As Cheri Cornell likes to put it, women are the ‘not so secret’ sauce to fixing climate change. Her leadership with Washington Women for Climate Action Now (WWCAN) has quietly unleashed a force of feminist activists who weren’t engaged by other environmental groups. During Al Gore’s Climate Reality Training, WWCAN noticeably tipped the scales in the room by recruiting 60 women from all around Washington, including 30 from outside King County to represent the rich geographic, economic and racial diversity of Washington State. After the training, these 60 women brought what they learned to their own communities through organized discussions.
As the environmental sector is grappling with institutionalized racism, it’s also time to face institutionalized sexism. In the last few years there has been growing attention to what environmental injustices look like and how they measurably impact people of color. Once folks understand the basics, then we can begin challenging all the policies, practices and funding mechanisms that consistently give white people power and resources. Similarly, I suggest first learning about the problem before planning your action.
While it can be uncomfortable, we cannot disregard the importance of gender. The work is necessary.
It is necessary right now because we are already creating gender-blind climate policies. In 2016, I analyzed the climate action plans for Seattle and King County and I was shocked to find zero references to women or gender within the texts and only a handful of references to race.
There was nothing substantial in the sections on public health, even though women and men face different health risks on a daily basis. There was nothing in the sections on transportation, even though race and gender impact your experience on public transit. There was nothing in the sections on emergencies, even though post-Hurricane Katrina studies documented unconscionable inequities for the elderly, people of color, the poor and women.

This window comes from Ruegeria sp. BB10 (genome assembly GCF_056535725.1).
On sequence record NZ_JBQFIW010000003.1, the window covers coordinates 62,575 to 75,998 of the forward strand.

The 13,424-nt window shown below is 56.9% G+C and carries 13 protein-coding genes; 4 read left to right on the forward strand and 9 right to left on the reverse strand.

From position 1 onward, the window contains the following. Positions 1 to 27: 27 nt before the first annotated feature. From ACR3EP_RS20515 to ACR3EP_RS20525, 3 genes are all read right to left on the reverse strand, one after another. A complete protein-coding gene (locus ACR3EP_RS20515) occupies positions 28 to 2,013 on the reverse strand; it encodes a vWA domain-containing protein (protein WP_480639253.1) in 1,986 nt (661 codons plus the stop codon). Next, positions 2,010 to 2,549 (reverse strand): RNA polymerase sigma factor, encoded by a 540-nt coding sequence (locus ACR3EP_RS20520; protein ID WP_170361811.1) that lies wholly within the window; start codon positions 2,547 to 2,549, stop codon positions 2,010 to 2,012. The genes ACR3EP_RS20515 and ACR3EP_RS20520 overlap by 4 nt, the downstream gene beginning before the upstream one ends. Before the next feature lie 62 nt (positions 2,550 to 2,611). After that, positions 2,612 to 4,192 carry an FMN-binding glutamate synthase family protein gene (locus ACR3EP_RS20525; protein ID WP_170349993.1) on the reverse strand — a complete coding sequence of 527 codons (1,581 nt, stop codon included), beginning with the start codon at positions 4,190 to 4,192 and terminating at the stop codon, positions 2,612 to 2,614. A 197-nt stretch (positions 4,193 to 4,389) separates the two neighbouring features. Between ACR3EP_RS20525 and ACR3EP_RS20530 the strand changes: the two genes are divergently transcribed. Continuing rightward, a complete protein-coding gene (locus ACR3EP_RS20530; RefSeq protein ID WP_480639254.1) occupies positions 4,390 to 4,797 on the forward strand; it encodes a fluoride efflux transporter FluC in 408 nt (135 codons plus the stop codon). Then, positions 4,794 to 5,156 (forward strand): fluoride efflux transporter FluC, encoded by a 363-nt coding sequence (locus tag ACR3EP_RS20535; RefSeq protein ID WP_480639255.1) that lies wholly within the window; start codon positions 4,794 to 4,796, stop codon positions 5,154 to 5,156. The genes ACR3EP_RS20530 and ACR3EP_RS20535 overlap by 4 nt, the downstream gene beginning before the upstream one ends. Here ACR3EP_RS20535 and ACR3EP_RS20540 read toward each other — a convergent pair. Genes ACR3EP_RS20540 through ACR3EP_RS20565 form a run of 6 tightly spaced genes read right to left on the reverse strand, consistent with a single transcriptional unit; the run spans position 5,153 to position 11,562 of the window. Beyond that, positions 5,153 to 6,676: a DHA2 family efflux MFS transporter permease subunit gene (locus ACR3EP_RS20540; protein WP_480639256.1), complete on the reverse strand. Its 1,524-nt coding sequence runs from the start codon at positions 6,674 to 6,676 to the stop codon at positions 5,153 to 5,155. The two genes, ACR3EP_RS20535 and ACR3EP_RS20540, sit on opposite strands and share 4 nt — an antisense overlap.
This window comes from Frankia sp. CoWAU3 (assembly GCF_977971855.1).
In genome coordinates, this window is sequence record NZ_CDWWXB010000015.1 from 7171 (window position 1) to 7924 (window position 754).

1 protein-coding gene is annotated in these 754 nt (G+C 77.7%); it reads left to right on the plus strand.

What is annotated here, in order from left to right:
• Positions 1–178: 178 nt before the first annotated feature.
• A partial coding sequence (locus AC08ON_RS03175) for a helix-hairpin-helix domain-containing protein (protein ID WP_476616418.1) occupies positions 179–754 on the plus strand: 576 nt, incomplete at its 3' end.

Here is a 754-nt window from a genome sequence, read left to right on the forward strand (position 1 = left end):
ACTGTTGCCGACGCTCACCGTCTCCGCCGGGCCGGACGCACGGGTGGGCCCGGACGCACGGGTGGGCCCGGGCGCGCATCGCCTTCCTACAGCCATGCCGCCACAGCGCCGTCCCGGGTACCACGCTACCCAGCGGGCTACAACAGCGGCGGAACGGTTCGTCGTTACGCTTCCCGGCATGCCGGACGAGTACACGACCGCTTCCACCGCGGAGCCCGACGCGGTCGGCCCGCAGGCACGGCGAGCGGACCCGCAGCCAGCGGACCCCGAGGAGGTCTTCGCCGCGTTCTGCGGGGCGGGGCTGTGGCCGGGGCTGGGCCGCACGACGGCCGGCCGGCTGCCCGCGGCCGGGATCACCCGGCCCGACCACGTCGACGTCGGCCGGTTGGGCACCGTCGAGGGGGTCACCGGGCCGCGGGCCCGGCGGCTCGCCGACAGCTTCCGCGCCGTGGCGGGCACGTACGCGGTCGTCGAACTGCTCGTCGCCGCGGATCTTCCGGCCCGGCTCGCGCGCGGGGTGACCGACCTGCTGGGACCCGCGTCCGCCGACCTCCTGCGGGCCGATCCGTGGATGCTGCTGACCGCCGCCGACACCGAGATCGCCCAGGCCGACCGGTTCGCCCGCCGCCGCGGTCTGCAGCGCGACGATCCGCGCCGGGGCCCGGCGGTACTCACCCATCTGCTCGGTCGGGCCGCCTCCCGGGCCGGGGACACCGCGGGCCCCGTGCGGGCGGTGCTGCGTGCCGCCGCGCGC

Our gender cannot be separated from our race or socioeconomic status; we must take an intersectional lens to this work. King County’s plan aims to “increase focus on the determinants of equity in order to make progress in the elimination of the root cause of inequities.” But there wasn’t any data disaggregated by race or gender as reference points within the plan.
How can we fix inequity if we don’t even have a baseline against to which measure progress?
Gender-blind policies undermine the long-term success of our climate action plans. We need to keep asking questions like: Are we equal? Is it measurable? Power and resources flow to men by default, and once you start documenting it, you can’t unsee it. And I assure you that white women, cis women, heterosexual women, do not have all the solutions.
This year in the U.S., we have a unique opportunity to move the needle on both gender equality and climate action. In February, Congresswoman Barbara Lee introduced the Women and Climate Change Act of 2018, H.R. 4932. The act will establish a federal working group and develop a strategy to prevent and respond to the effects of climate change on women.
In an unprecedented collaboration, the Women and Climate Change Act was endorsed by both Sierra Club and Planned Parenthood. Women’s rights groups and environmental groups are finally beginning to consolidate their power. The challenge is laid out for us.
This Earth Day, let’s focus on women, and let’s talk about power.